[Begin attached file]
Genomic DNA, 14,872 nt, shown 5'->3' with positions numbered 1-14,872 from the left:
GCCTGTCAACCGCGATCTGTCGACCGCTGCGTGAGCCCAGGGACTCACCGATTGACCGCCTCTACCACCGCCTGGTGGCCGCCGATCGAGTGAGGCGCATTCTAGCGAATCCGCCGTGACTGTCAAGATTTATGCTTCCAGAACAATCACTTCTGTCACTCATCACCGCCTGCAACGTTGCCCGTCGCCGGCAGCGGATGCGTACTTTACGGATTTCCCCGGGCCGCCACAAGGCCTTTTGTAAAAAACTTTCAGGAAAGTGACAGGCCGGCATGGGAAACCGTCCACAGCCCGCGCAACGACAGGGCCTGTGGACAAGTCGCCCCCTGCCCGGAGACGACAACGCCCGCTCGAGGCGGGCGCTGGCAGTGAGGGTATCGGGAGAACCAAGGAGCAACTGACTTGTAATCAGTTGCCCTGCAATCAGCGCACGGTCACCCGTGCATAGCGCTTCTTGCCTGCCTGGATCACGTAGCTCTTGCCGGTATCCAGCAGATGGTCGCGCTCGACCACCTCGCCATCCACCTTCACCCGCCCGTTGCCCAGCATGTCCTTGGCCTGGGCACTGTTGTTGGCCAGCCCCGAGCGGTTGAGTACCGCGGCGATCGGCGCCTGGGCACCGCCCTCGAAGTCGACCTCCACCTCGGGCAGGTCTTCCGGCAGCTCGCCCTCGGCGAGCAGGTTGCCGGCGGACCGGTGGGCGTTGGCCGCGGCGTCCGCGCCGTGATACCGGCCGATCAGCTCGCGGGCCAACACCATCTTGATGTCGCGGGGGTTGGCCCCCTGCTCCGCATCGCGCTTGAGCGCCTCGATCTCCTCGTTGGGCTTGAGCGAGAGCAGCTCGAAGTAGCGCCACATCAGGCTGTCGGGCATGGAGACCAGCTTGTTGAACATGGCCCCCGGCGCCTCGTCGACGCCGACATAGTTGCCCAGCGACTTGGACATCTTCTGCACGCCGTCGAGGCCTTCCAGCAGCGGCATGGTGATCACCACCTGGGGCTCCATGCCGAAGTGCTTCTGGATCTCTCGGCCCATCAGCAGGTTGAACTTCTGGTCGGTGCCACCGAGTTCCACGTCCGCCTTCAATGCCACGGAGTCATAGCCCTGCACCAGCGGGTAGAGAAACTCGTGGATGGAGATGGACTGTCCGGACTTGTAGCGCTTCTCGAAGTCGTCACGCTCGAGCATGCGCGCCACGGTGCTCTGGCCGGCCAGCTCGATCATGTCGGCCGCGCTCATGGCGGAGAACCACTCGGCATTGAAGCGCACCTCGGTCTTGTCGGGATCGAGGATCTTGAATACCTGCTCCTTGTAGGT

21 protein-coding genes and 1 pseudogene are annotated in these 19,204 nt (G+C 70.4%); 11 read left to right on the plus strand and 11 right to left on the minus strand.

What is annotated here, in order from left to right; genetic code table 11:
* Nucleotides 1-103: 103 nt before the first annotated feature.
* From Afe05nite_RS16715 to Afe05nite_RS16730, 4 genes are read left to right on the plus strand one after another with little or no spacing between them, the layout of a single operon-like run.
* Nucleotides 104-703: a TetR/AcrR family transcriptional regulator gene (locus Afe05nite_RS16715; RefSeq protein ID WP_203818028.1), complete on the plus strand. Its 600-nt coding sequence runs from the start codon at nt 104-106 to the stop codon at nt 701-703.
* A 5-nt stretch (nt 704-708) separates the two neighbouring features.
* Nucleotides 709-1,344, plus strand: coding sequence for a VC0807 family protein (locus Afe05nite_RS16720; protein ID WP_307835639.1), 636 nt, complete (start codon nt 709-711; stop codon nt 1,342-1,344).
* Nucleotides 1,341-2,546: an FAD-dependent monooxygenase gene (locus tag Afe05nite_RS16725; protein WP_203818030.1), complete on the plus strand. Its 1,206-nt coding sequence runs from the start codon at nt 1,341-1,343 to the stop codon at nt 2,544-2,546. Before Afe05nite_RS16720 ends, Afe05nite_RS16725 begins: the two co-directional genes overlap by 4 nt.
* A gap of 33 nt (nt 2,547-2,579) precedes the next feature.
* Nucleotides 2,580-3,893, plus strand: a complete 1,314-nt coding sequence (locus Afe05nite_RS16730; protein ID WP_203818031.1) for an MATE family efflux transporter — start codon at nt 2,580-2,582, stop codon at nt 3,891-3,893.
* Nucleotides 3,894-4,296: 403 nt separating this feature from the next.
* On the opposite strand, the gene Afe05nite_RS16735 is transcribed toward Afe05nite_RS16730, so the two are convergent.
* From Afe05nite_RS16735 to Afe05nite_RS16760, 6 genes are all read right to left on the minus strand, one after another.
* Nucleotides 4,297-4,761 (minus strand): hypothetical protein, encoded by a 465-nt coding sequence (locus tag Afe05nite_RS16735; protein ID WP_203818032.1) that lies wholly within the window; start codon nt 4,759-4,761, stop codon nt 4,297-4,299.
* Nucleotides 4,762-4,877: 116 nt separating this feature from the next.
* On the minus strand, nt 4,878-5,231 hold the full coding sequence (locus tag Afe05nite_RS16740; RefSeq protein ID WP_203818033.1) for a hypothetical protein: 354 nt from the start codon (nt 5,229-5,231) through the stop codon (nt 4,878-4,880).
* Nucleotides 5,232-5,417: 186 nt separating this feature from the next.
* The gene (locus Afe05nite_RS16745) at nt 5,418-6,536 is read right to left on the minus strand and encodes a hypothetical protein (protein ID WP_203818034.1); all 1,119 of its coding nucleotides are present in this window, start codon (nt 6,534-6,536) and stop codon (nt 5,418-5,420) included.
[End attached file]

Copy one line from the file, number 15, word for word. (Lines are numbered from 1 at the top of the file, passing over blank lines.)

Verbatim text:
* From Afe05nite_RS16735 to Afe05nite_RS16760, 6 genes are all read right to left on the minus strand, one after another.